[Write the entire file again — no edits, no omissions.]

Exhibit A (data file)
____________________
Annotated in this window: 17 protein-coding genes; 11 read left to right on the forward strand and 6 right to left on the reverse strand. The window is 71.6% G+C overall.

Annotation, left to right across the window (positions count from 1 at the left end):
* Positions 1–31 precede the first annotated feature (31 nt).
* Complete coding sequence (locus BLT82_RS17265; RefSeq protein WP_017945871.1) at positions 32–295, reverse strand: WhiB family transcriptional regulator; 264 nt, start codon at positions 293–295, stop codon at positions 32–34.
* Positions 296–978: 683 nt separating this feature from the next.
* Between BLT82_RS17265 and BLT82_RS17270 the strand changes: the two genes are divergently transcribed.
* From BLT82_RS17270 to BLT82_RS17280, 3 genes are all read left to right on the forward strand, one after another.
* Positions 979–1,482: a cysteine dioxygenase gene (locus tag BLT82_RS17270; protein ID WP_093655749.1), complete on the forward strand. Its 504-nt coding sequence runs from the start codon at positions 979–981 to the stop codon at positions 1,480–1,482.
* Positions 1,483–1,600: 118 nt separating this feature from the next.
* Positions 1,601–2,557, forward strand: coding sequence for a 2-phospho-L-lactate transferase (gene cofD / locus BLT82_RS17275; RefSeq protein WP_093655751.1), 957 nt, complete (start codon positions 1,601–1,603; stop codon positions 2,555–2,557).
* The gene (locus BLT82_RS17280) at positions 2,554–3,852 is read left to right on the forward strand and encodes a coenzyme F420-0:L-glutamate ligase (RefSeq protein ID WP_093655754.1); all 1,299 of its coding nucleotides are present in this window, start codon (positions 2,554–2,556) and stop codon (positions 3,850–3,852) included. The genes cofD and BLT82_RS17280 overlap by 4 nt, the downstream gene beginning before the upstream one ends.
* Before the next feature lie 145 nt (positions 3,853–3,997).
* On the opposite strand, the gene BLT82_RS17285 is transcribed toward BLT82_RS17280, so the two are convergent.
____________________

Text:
Annotated in this window: 17 protein-coding genes; 11 read left to right on the forward strand and 6 right to left on the reverse strand. The window is 71.6% G+C overall.

Annotation, left to right across the window (positions count from 1 at the left end):
* Positions 1–31 precede the first annotated feature (31 nt).
* Complete coding sequence (locus BLT82_RS17265; RefSeq protein WP_017945871.1) at positions 32–295, reverse strand: WhiB family transcriptional regulator; 264 nt, start codon at positions 293–295, stop codon at positions 32–34.
* Positions 296–978: 683 nt separating this feature from the next.
* Between BLT82_RS17265 and BLT82_RS17270 the strand changes: the two genes are divergently transcribed.
* From BLT82_RS17270 to BLT82_RS17280, 3 genes are all read left to right on the forward strand, one after another.
* Positions 979–1,482: a cysteine dioxygenase gene (locus tag BLT82_RS17270; protein ID WP_093655749.1), complete on the forward strand. Its 504-nt coding sequence runs from the start codon at positions 979–981 to the stop codon at positions 1,480–1,482.
* Positions 1,483–1,600: 118 nt separating this feature from the next.
* Positions 1,601–2,557, forward strand: coding sequence for a 2-phospho-L-lactate transferase (gene cofD / locus BLT82_RS17275; RefSeq protein WP_093655751.1), 957 nt, complete (start codon positions 1,601–1,603; stop codon positions 2,555–2,557).
* The gene (locus BLT82_RS17280) at positions 2,554–3,852 is read left to right on the forward strand and encodes a coenzyme F420-0:L-glutamate ligase (RefSeq protein ID WP_093655754.1); all 1,299 of its coding nucleotides are present in this window, start codon (positions 2,554–2,556) and stop codon (positions 3,850–3,852) included. The genes cofD and BLT82_RS17280 overlap by 4 nt, the downstream gene beginning before the upstream one ends.
* Before the next feature lie 145 nt (positions 3,853–3,997).
* On the opposite strand, the gene BLT82_RS17285 is transcribed toward BLT82_RS17280, so the two are convergent.